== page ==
Clemson’s Sam Saunders opens strong again at Riviera; Tiger has 72
LOS ANGELES (AP) — Tiger Woods lost a ball in a tree early in his round, played from the wrong hole late and ended his return to Riviera with a reasonable start in the Genesis Open.
It was more of the same for Sam Saunders, and hope that it will get better as the week goes on.
Saunders played bogey-free over his final 16 holes on a firm, difficult course at Riviera for a 4-under 67 to share the lead with Tom Hoge and Dominic Bozzelli among the early starters Thursday.
A year ago, Saunders opened with a 64 to lead after the opening round, only to follow with a 77 that took him out of the mix for the rest of the week.
“Last year was kind of a hot day. I just kind of had everything going for me,” Saunders said. “Today, I just played good golf. I actually left a lot of shots out there. I’m very pleased with my round, but I missed a lot of very makeable birdie putts, and it could have been a lot better round today. But it was fun because I was very in control of what I was doing out there.”
Hoge birdied the 15th and 18th holes, two of the stronger holes at Riviera.
Defending champion Dustin Johnson was among those playing in the afternoon, and he already was in a hole. Johnson chopped up the fifth hole, going over the green from deep grass for his third shot, and then taking two to get on the putting surface on his way to a triple bogey.
Woods opened with a birdie by playing the short par-4 10th to perfection. His fourth shot was sailing toward the eucalyptus trees, and before long, Woods was riding in a cart back to the tee. The ball was never found, presumably lost in the tree. He made double bogey. Woods finished by playing his second shot to the ninth green from a bunker on the 10th hole. He still managed par.
In between was mostly a decent day with Woods converting seven putts inside 10 feet, a mixture of pars and birdies, in a 72.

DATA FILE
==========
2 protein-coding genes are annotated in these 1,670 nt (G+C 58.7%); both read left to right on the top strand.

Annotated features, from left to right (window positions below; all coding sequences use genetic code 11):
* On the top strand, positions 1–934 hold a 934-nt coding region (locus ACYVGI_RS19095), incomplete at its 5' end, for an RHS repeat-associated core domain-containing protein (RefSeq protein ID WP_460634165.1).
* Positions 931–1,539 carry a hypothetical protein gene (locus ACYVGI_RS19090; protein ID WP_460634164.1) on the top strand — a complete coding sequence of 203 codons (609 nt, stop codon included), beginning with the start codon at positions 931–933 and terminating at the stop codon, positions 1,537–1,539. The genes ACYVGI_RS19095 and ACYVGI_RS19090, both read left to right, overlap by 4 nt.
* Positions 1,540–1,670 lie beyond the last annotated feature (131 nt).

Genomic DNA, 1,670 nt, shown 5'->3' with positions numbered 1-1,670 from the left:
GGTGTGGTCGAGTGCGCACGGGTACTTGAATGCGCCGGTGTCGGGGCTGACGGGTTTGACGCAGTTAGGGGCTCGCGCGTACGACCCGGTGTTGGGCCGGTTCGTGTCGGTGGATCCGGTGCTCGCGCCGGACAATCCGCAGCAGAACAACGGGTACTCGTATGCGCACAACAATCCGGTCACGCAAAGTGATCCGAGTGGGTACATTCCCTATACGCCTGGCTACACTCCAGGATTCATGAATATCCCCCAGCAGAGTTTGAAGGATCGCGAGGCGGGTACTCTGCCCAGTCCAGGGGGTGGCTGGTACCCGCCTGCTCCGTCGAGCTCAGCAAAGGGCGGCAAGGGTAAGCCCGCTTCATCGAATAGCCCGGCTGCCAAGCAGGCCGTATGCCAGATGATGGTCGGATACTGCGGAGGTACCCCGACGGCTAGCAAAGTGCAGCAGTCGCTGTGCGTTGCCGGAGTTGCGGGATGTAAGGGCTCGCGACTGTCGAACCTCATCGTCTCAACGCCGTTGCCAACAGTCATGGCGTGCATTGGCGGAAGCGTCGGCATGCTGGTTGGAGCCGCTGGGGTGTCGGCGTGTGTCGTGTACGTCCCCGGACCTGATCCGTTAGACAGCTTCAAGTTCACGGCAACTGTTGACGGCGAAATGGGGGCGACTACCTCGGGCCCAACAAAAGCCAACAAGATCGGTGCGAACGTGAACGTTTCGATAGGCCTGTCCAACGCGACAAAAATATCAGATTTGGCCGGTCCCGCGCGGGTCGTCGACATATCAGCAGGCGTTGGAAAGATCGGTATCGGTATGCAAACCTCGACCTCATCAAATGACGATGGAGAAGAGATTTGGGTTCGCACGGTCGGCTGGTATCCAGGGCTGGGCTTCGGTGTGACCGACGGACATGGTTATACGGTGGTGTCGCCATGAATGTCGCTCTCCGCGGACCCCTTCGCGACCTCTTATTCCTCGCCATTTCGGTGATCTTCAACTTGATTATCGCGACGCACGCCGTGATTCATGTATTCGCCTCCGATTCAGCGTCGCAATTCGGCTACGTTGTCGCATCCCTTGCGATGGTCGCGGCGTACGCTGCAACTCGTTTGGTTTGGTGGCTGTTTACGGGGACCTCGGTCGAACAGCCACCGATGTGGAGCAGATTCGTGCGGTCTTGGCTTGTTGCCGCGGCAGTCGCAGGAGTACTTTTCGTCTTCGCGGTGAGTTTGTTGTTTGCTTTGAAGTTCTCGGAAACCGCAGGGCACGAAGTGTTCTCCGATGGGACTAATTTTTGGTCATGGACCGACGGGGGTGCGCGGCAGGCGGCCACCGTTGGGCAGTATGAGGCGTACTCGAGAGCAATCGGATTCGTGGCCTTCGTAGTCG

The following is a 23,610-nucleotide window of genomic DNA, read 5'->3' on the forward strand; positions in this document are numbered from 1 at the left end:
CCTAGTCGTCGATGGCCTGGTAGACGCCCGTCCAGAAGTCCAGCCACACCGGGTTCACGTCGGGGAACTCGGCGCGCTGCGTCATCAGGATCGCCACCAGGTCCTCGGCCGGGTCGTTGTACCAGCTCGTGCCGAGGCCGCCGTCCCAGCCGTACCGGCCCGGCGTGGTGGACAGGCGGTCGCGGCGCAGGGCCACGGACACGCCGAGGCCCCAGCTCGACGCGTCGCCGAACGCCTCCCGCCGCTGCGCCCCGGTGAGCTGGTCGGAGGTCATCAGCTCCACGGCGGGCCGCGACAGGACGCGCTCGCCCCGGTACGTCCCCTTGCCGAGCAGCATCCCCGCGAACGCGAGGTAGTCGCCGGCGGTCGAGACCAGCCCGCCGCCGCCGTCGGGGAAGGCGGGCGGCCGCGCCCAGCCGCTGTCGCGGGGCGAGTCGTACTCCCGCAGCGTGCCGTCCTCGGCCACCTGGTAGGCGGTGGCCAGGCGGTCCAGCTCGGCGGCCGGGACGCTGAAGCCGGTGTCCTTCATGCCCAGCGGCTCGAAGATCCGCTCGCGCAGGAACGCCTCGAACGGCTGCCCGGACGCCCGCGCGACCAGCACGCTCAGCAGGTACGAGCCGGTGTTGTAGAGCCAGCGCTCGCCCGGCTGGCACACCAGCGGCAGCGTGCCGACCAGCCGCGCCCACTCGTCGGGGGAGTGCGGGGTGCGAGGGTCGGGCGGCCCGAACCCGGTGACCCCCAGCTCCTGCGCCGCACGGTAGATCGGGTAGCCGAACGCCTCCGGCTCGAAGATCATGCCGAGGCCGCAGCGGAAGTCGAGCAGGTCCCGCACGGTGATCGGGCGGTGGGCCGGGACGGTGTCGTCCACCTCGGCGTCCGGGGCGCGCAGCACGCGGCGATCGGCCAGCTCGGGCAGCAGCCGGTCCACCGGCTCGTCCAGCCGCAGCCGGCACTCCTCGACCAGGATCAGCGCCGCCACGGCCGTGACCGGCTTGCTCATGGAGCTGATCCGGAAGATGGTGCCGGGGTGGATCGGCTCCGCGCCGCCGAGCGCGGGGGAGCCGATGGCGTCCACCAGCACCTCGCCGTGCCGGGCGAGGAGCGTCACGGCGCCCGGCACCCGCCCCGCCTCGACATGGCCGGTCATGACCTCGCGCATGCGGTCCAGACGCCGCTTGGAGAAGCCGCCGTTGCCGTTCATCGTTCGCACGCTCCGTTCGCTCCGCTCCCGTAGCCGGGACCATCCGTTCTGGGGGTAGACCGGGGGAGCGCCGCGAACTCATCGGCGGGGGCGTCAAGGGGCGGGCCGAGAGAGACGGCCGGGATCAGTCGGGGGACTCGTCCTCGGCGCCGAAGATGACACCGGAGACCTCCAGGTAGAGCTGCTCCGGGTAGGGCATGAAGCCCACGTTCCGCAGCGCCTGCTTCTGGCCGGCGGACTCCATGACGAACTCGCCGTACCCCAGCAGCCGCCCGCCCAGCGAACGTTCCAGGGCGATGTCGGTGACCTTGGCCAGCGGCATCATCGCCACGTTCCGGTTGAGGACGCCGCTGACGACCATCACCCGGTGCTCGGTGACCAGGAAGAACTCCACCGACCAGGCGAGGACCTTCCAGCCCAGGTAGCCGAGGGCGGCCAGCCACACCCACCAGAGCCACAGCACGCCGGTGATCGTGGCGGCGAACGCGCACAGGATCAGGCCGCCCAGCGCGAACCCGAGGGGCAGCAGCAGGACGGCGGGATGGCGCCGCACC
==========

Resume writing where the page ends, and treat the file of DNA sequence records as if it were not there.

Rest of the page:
“I’m not that far off to really putting some good numbers out there,” Woods said. “I’ve got to clean up my card — too many bogeys out there. If I can just clean that up, I can start making my way up the board.”
Woods played with Justin Thomas, who had a 69, and Rory McIlroy, who had a 71.
They had the largest gallery of the day, most of them to see Woods, who had not played at Riviera since 2006. It was never hard to figure out where Woods was on the golf course, and that was particularly true for Saunders.
He was teeing off on the par-3 fourth when he looked down the hill at Woods playing the 18th.
“I looked over and watched because I grew up watching Tiger do what he did,” Saunders said. “And I’m a big fan like we all are out here and it’s really cool to see him out and we all want him to be out here every week and playing well. It just brings a different buzz to the tournament and it’s really good for the game of golf, so it’s cool for me to be playing in a tournament that he’s playing in and be able to compete against him, a guy that I grew up just in awe of basically.”
Saunders knows all about the energy one player can bring to a tournament. He heard plenty of stories about his grandfather, Arnold Palmer, who first brought the masses to golf more than a half-century ago.
“I think that’s why I have so much respect for what he did and admire his career so much, because I didn’t get to see my grandfather’s firsthand like I got to see Tiger’s growing up watching TV,” Saunders said. “I know there’s a lot of parallels there.”
Chez Reavie was in the group at 68 and he was the only player from the morning to play bogey-free.
The most encouraging start might have belonged to Graeme McDowell, who has been hitting it well in practice and getting nothing out of it on the golf course. McDowell has missed the cut in four straight starts. He opened with a 69.
“I need to string some numbers together, get in the mix a little bit on the weekend, start believing in myself a little bit,” McDowell said. “That’s that little ‘X’ factor that you can’t go practice. You can’t go practice having the belief, you know?”